Today at work – absolutely great. F’n phenomenal – good results and loads of new opportunities. Got back to the hotel, and instead of collapsing, went to do today’s three in the office park. Was doing pretty well until I rolled my ankle at about mile two.

Probably the greatest lesson I’ve learned in Augustathon is when to say “Enough”. I walked the last mile, and will be able to run again tomorrow morning.

Had a chat with someone. You may have seen part of it earlier. Anyway, he asked what my race plans were for the rest of the year. Here goes:

  • Probably do the last Terramuggus next week, even though it WILL suck, as I haven’t been swimming or riding. There’s a better than even chance this will get dropped, as next week will be killer at the office
  • New Haven. My goal there is to run in the same vicinity of April Anne as long as I can until she drops me, and then try to hold on to beat Jon. ‘Cause if I don’t, there won’t be any more ChaBaso bread when I finish
  • I’ll probably do another half on a not-to-interfere with real life basis
  • November/December will be the start of Marathon training for the OKC Marathon, and a chance to run with my baby brother
  • A guy at church has hatched an idea in my head of a 20 mile race they do on the Vineyard in February. This has the intriguing qualities of: a) being somewhere I’ve been looking for an excuse to go; b) being potentially positioned well as a marathon tune-up race in about enough time to get my stamina safely up to 20 miles, and enough in advance of OKC to let me get some serious training in after this long run; and c) an excuse to say ‘the Vineyard’ and sound like I belong up here
  • And my long-term goal is the Oklahoma City Marathon on 29 April, 2008. I’m committed, too, as I’ve just redeemed my first set of frequent flier miles ever for the ticket to the race. That, and my little bro, the barrister, has a couple of pounds to lose (but don’t we all).

So that’s it in a nutshell. Five more days and this is a habit. Then I start working on getting up consistiently at 0500, on purpose.

Reasons to love running for 8/15/2007

Man, I woke up this morning after a terrible night’s sleep. Slipped on the sneaks, headed outside, and suddenly all was good with the world. The runner’s high didn’t wear off until about 5, when I was on my way to the airport.

Chalk up downtown Columbus, Ohio, as an underrated running destination.

One more day and I’m over the hump for Augustathon.

Great three

I’m beginning to love the following MO:

– Leave the office a bit after lunch.
– Stop on Jamestown, quick run, and a quick soak in the ocean
– Head to the airport with hair somewhat salty. Strangely, swimming in the ocean up here is pretty odor-nullifying, as the water’s clean and cold. I do hit the anti-perspirant stick after I dry off.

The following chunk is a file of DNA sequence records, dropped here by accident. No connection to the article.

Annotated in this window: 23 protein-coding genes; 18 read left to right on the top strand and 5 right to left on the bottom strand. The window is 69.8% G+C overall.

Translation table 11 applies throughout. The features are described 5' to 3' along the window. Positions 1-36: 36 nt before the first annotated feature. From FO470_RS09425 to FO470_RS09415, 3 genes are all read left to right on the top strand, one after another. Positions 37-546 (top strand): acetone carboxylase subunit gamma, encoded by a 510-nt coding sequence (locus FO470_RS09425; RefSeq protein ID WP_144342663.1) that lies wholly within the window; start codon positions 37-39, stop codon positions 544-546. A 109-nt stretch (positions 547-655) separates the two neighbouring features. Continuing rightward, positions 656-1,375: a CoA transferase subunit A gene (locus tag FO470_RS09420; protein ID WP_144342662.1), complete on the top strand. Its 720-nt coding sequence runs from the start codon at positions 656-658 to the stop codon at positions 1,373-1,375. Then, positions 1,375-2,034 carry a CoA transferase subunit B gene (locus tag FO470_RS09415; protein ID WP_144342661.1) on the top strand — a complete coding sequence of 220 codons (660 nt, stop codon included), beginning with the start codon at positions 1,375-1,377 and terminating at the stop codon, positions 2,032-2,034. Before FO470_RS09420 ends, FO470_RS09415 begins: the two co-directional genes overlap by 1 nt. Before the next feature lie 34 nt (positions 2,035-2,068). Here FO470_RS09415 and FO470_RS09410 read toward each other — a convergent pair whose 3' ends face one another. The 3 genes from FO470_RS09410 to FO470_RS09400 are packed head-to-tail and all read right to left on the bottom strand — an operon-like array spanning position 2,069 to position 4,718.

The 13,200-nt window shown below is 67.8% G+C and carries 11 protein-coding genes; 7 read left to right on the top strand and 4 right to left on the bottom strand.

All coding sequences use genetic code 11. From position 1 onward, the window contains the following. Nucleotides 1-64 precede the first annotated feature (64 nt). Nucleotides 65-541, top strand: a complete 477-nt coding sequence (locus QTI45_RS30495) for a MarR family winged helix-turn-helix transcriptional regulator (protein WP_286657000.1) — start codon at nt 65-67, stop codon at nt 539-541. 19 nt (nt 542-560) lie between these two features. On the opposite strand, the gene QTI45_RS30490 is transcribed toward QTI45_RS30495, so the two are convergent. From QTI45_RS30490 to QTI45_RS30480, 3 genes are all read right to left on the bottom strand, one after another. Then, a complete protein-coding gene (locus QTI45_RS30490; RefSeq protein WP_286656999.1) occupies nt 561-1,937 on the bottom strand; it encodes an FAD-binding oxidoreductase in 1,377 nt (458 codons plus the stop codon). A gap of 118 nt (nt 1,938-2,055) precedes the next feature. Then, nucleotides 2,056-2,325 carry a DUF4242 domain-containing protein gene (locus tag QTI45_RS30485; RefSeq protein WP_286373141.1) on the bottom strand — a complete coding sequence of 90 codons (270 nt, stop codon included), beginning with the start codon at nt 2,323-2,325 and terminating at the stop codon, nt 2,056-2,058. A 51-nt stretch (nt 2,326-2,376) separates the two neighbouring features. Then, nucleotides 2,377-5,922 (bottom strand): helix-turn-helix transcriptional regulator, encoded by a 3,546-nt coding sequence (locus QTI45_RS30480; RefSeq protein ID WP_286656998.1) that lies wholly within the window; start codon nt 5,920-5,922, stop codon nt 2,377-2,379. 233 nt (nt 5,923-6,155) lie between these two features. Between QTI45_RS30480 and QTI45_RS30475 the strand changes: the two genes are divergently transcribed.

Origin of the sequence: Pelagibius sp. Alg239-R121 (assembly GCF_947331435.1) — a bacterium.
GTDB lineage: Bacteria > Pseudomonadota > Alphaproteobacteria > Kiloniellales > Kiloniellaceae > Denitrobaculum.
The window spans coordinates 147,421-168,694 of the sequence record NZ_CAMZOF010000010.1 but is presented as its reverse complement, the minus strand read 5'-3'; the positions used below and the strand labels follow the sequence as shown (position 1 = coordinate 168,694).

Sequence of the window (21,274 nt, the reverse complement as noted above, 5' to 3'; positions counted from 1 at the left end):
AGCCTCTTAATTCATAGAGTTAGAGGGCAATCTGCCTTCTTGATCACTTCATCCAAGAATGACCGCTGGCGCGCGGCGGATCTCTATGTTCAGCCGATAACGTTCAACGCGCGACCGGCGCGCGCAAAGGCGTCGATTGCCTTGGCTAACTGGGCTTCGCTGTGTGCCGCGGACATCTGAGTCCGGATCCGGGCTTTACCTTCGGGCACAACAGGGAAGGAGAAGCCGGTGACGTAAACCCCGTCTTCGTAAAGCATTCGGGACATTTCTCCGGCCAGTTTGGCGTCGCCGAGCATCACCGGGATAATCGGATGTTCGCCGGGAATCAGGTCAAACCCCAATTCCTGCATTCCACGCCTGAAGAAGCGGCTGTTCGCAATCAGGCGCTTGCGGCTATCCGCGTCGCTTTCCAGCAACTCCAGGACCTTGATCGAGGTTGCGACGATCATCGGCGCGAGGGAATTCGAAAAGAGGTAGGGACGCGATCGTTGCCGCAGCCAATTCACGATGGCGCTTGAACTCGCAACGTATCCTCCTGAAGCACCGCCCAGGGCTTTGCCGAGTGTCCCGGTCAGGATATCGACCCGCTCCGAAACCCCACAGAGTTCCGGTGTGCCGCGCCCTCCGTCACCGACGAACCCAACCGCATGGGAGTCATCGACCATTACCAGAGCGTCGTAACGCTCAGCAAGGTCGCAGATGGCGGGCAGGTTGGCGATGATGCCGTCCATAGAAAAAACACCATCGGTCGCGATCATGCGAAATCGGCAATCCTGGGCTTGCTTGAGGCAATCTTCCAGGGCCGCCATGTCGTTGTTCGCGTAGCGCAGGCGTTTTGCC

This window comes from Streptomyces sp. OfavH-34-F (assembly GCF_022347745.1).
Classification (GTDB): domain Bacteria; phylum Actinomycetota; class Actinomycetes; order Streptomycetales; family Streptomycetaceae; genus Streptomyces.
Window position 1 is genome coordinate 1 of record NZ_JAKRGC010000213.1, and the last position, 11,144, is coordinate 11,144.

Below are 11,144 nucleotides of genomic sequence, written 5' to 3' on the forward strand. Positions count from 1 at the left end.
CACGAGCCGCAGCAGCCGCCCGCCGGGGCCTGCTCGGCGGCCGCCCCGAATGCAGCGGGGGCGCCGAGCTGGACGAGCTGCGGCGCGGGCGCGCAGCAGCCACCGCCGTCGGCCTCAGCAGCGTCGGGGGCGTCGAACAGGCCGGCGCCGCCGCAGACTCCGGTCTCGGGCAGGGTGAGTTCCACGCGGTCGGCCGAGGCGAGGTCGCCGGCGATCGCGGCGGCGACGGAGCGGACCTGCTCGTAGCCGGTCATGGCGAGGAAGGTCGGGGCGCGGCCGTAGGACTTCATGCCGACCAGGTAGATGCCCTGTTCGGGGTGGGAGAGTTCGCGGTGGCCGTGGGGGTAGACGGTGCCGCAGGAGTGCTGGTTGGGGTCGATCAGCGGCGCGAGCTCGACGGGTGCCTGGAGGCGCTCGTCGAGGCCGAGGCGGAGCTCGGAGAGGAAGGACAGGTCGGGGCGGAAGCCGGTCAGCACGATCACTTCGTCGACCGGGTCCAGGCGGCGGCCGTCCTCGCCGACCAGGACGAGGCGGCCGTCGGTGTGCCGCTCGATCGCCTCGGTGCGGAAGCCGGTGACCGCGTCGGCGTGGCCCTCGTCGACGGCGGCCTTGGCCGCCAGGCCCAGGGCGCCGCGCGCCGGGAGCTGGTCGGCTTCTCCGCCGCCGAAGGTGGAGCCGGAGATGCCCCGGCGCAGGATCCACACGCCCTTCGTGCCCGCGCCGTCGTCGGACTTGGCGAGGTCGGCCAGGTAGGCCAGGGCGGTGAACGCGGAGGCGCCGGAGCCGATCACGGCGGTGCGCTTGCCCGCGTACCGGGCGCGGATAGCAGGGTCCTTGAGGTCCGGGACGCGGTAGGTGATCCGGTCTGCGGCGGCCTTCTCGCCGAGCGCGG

14 days down. I will confess that I walked the first K today, but it was a flat K – I ran most of the hills.

And I feel GREAT tonite.

Counterproductive way to fight doping

So, it looks like Eric Zabel, the German sprinter, admitted to doping back in 1996. As a result, he’s being prevented from racing in the World Road Race championships this year.

While I’m a fierce believer that the current regime of testing is bearing fruit, and that the zero tolerance on folks popping positive now is the way to go, I think that for the sake of getting pro cycling back on solid ground there should be an amnesty program offered for folks who confess to having doped in the past.

While Zabel’s admission brings into question his past accomplishments, it also makes his third in this year’s Tour de France green jersey (Sprinters) competition that much more impressive, as he accomplished it without dope. Folks like Zabel and David Millar, who have raced both dirty and clean, should be used as ambassadors for clean sport.

There is a small issue of fairness – Millar served a two year suspension, whereas Zabel will likely not have to pay for his cheating (he’s in his 30’s, has good palmares, and if suspended has incentive to retire) – but that’s water under the bridge. As much as we’d like, it’s impossible to ever correctly repay past wrong. So, yes, Zabel did cheat, but did so under a different set of ethics than are in place today. As long as he’s clean today, and committed to remaining clean, and helping others to remain clean, he should be allowed to ride.

Why I use a Mac when possible

Overheard while on the phone ordering some stuff for work from a certain computer company based in Round Rock, Texas: “Man, it’s going to be one of those days with my computer…”

Yep, that’s why I use a Mac and keep rooting for Linux.